The first issue I'd like to bring up is something I've noticed in a lot of recent video games, mostly ones that are based around real-world situations like Kill.Switch, Call of Duty, Splinter Cell, or the previous bane of my existence, 24: The Game. What on earth happened to calling guns what they are? In Wolfenstein and Doom, you had pretty standard weapons and they were called rather universal names: Pistol, Shotgun, Chaingun, Rocket Launcher, Plasma Rifle, Flamethrower, etc. The only exception to the rule was the BFG-9000, which gave an excellently ominous and mysterious feel to the weapon when you read about it and finally found one buried in the lava in Pandemonium. But Kill.Switch, like so many other modern games, uses this naming convention for every weapon in the game. Why do you have to call it an MCRT 300 or M1 when you can just as easily say Sniper Rifle or Shotgun?
Kill.Switch also very much lacks variety in its weapons. You basically have a shotgun, a sniper rifle, a grenade launcher, and then 7 different kinds of machine guns that all use different ammunition. This is really the only distinguishing characteristic between these guns; the fact that enemies drop ammo depending on the weapon they're using. So it's in your best interest to use the same gun as they are. With the exception of the first 3 I mentioned, all guns feel very similar to one another, with minor differences in accuracy, recoil, and clip capacity.
Kill.Switch's story is forgettable to say the least. The premise of the game involves a controller taking command of a field operative via a neural uplink. This means you are controlling a soldier, being controlled by another person, who is in turn being controlled by you. Gameplay-wise this, of course, means absolutely nothing. While the plot involves a rogue agent trying to use the main character as an instrument to start a war and then profiteer from the arms rush, the missions really don't get any deeper than "Go here" "Get this" and the occasional "Kill this person." And that's really all you need to enjoy the game.
For what it's worth, I did find Kill.Switch quite enjoyable. You literally can not just run right out into the open or you will be torn to ribbons within a matter of seconds. The entire purpose of gameplay is based around finding and utilizing waist-height and head-height cover. You can lean around corners or over low cover in order to fire, Which is also the only time you can use the scope on your weapons, but you can aim your crosshair at any time, whether hiding or exposed. You can also blindfire without exposing yourself, which greatly decreases your accuracy, but allows you to remain safely out of harm's way. This engine is very well done and makes most levels very systematic to complete, which is a plus for people like me who prefer a slow methodical approach to war than an overzealous twitch-laden trigger-fest.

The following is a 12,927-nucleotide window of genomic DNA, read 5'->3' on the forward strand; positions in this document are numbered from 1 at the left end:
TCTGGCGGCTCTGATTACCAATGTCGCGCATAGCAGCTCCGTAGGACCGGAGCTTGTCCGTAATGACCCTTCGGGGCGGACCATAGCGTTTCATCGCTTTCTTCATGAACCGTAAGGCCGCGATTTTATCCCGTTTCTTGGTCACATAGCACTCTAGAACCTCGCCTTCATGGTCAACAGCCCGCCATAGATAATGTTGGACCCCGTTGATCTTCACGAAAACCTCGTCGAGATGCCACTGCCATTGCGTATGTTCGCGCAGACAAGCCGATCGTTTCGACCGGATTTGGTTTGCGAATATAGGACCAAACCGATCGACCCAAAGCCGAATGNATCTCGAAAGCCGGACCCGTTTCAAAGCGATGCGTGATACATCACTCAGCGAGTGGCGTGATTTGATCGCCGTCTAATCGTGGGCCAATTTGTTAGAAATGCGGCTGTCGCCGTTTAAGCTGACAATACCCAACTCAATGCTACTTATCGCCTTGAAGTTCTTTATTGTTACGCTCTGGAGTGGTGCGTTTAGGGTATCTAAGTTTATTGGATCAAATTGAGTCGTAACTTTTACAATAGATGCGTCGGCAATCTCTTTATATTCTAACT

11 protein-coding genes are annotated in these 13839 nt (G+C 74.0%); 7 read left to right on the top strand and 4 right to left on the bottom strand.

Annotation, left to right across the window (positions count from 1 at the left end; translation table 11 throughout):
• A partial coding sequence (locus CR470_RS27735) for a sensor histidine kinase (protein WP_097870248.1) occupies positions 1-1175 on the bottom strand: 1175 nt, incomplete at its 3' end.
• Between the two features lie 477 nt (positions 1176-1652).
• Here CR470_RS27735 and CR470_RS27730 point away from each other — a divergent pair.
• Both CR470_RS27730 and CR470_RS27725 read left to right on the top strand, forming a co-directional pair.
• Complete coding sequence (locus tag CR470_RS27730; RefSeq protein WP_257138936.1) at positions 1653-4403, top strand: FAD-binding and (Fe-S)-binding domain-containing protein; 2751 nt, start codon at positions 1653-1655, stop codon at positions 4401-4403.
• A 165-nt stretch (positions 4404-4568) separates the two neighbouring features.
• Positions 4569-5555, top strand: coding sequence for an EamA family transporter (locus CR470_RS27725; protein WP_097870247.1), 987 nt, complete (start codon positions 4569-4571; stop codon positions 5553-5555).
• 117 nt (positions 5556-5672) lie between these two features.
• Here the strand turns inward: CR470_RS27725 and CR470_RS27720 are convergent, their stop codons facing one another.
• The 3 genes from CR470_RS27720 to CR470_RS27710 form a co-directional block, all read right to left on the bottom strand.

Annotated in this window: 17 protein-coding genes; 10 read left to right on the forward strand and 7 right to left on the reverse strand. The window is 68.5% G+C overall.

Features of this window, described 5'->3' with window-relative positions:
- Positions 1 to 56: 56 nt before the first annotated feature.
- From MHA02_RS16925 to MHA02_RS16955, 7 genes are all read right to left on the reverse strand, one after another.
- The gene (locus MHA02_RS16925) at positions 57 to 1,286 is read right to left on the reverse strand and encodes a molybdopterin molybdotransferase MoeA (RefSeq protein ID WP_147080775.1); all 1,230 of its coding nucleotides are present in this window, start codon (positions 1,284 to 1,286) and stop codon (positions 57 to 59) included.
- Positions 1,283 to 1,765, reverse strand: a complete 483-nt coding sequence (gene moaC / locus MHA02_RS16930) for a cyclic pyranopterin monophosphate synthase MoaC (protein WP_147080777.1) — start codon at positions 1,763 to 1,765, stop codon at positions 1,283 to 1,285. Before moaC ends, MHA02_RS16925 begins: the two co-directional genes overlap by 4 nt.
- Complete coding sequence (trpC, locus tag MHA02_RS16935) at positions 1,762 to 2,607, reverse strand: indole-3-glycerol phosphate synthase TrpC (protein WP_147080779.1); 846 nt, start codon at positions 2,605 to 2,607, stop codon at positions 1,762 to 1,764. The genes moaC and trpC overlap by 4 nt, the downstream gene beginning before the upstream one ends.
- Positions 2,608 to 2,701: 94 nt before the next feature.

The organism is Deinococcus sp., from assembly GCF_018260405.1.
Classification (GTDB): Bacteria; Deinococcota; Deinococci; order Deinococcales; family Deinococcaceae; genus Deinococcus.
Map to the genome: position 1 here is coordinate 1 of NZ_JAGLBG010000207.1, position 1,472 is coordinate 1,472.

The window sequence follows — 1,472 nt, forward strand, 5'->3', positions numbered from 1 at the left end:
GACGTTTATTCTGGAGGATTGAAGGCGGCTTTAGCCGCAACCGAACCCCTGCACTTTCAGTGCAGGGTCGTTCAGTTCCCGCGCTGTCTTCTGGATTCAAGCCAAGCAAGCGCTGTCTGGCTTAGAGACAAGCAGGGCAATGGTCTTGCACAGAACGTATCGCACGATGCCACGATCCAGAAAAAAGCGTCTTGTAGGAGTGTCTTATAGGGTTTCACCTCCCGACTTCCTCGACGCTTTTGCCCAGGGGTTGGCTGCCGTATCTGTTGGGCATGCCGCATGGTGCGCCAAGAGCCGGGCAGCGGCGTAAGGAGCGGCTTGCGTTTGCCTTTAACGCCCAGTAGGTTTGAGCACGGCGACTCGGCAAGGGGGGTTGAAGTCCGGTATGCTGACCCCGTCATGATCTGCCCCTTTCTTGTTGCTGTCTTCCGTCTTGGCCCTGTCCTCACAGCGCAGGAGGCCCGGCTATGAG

However, the engine is not without its flaws. There are many times when the game's idea of "cover" will not agree with the enemy placement, and you will find yourself having to choose between not being able to hit anyone from a semi-exposed position, or being able to hit most of the enemies, but being fully vulnerable yourself. You can also only turn a limited amount in any direction while you're using cover, so many times you will be forced to completely reposition yourself to hit a target that is just out of range. Additionally, the location of the crosshair and your character's ability to actually hit that target are two different things. Often you will be able to see a shot in third person mode that you can't see in first person scope-mode -- The trajectory that actually matters.
Despite its incredibly short length (As I said before, I was able to beat this game in under 8 hours) Kill.Switch is an enjoyable playthrough, although these days it is forgotten in favor of other games that use cover like Gears of War or Uncharted: Drake's Fortune, but Kill.Switch was one of the first to use the cover system, and if you like the newer games, it might be worth it to you to check out the system in its infancy, especially if you can find it in the bargain bin.
- Fluid integration of the then-innovative cover system.
- Clever AI that will use cover as well.
- Grenades actually feel necessary to complete certain levels rather than superfluous.
- Too short: only 5 scenarios of 3-4 sections apiece, plus a 1-section training arena.
- Insubstantial plot and pointless neural uplink story premise.
- Weapons are not very memorable.
- Throwing a flash grenade around a corner to blind an enemy, then diving over a tripwire and meleeing the guy in the face. Sweet!
- Okay, what is with the dot in the title anyway? It's always shown as in online listings as "Kill.Switch" with a period, but my punctuation knowledge tells me it's an interpunct, and should be "Kill·Switch."